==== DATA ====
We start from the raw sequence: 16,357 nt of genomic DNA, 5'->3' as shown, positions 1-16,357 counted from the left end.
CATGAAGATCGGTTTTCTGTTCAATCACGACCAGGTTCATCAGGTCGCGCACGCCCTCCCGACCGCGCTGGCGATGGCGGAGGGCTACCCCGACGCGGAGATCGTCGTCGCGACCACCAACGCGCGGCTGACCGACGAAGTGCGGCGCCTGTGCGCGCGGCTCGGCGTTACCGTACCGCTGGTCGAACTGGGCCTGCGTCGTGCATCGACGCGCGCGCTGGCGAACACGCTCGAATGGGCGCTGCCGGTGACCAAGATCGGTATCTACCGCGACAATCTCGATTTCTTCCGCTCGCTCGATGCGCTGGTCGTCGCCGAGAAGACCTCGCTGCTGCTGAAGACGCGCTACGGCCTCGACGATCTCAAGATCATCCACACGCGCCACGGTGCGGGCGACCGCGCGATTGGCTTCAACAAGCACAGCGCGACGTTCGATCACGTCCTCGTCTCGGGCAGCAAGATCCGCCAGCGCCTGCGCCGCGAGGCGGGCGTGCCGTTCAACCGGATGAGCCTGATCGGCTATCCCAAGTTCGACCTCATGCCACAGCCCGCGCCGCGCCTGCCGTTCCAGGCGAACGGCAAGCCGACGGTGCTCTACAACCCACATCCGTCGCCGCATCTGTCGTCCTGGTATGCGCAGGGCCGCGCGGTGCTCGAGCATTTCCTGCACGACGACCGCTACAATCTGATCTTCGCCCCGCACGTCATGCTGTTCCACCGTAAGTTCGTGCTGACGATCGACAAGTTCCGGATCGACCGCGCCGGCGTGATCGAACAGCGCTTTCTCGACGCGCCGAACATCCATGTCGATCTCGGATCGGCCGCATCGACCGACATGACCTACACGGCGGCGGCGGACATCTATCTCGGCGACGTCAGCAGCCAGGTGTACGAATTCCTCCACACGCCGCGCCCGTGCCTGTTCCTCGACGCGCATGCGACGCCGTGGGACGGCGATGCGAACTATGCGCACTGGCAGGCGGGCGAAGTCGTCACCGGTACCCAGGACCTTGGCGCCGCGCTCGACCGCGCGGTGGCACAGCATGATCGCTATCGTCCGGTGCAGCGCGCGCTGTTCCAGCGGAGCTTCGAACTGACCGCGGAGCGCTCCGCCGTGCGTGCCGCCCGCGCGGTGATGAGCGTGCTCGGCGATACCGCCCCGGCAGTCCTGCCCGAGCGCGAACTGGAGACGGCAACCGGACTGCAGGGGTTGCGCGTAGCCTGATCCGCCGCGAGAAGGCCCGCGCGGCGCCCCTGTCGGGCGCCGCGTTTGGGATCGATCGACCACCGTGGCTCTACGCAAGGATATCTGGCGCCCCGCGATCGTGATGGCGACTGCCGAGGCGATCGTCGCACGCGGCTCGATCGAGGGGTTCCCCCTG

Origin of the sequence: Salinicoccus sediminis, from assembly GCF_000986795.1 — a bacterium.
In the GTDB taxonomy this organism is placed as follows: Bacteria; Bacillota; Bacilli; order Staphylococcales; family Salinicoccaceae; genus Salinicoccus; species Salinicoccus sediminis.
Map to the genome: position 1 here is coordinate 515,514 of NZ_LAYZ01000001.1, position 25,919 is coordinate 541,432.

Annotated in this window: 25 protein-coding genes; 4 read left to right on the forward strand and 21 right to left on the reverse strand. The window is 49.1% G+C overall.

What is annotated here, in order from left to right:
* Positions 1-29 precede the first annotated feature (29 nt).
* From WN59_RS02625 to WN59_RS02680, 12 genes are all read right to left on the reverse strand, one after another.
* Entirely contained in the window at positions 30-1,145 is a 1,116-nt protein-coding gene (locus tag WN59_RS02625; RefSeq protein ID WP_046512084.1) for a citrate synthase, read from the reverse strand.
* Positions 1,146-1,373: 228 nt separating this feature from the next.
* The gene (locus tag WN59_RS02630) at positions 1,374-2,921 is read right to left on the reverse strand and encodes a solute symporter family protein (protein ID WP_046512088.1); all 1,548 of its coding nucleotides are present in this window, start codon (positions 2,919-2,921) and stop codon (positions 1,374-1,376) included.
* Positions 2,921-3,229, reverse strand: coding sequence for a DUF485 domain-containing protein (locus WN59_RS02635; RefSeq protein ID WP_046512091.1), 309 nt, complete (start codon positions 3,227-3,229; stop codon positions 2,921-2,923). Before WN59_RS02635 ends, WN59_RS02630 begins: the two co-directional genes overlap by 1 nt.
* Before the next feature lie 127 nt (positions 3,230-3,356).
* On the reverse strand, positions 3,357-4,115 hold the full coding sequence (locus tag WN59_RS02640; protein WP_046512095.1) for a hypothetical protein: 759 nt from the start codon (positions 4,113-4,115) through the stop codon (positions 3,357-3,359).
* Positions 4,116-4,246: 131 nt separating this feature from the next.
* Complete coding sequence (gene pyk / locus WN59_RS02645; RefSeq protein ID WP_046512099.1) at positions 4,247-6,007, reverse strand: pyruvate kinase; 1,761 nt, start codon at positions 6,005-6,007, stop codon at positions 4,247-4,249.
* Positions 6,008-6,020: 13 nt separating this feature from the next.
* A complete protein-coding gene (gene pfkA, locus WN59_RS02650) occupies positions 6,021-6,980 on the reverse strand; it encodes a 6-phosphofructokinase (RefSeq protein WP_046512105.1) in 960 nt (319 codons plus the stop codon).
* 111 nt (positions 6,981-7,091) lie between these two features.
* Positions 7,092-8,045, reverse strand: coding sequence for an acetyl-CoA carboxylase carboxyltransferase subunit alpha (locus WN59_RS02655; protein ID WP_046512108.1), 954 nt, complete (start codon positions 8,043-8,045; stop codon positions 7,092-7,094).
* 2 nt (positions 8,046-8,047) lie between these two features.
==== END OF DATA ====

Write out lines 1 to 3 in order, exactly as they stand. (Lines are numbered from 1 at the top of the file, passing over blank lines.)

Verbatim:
We start from the raw sequence: 16,357 nt of genomic DNA, 5'->3' as shown, positions 1-16,357 counted from the left end.
CATGAAGATCGGTTTTCTGTTCAATCACGACCAGGTTCATCAGGTCGCGCACGCCCTCCCGACCGCGCTGGCGATGGCGGAGGGCTACCCCGACGCGGAGATCGTCGTCGCGACCACCAACGCGCGGCTGACCGACGAAGTGCGGCGCCTGTGCGCGCGGCTCGGCGTTACCGTACCGCTGGTCGAACTGGGCCTGCGTCGTGCATCGACGCGCGCGCTGGCGAACACGCTCGAATGGGCGCTGCCGGTGACCAAGATCGGTATCTACCGCGACAATCTCGATTTCTTCCGCTCGCTCGATGCGCTGGTCGTCGCCGAGAAGACCTCGCTGCTGCTGAAGACGCGCTACGGCCTCGACGATCTCAAGATCATCCACACGCGCCACGGTGCGGGCGACCGCGCGATTGGCTTCAACAAGCACAGCGCGACGTTCGATCACGTCCTCGTCTCGGGCAGCAAGATCCGCCAGCGCCTGCGCCGCGAGGCGGGCGTGCCGTTCAACCGGATGAGCCTGATCGGCTATCCCAAGTTCGACCTCATGCCACAGCCCGCGCCGCGCCTGCCGTTCCAGGCGAACGGCAAGCCGACGGTGCTCTACAACCCACATCCGTCGCCGCATCTGTCGTCCTGGTATGCGCAGGGCCGCGCGGTGCTCGAGCATTTCCTGCACGACGACCGCTACAATCTGATCTTCGCCCCGCACGTCATGCTGTTCCACCGTAAGTTCGTGCTGACGATCGACAAGTTCCGGATCGACCGCGCCGGCGTGATCGAACAGCGCTTTCTCGACGCGCCGAACATCCATGTCGATCTCGGATCGGCCGCATCGACCGACATGACCTACACGGCGGCGGCGGACATCTATCTCGGCGACGTCAGCAGCCAGGTGTACGAATTCCTCCACACGCCGCGCCCGTGCCTGTTCCTCGACGCGCATGCGACGCCGTGGGACGGCGATGCGAACTATGCGCACTGGCAGGCGGGCGAAGTCGTCACCGGTACCCAGGACCTTGGCGCCGCGCTCGACCGCGCGGTGGCACAGCATGATCGCTATCGTCCGGTGCAGCGCGCGCTGTTCCAGCGGAGCTTCGAACTGACCGCGGAGCGCTCCGCCGTGCGTGCCGCCCGCGCGGTGATGAGCGTGCTCGGCGATACCGCCCCGGCAGTCCTGCCCGAGCGCGAACTGGAGACGGCAACCGGACTGCAGGGGTTGCGCGTAGCCTGATCCGCCGCGAGAAGGCCCGCGCGGCGCCCCTGTCGGGCGCCGCGTTTGGGATCGATCGACCACCGTGGCTCTACGCAAGGATATCTGGCGCCCCGCGATCGTGATGGCGACTGCCGAGGCGATCGTCGCACGCGGCTCGATCGAGGGGTTCCCCCTG

Origin of the sequence: Salinicoccus sediminis, from assembly GCF_000986795.1 — a bacterium.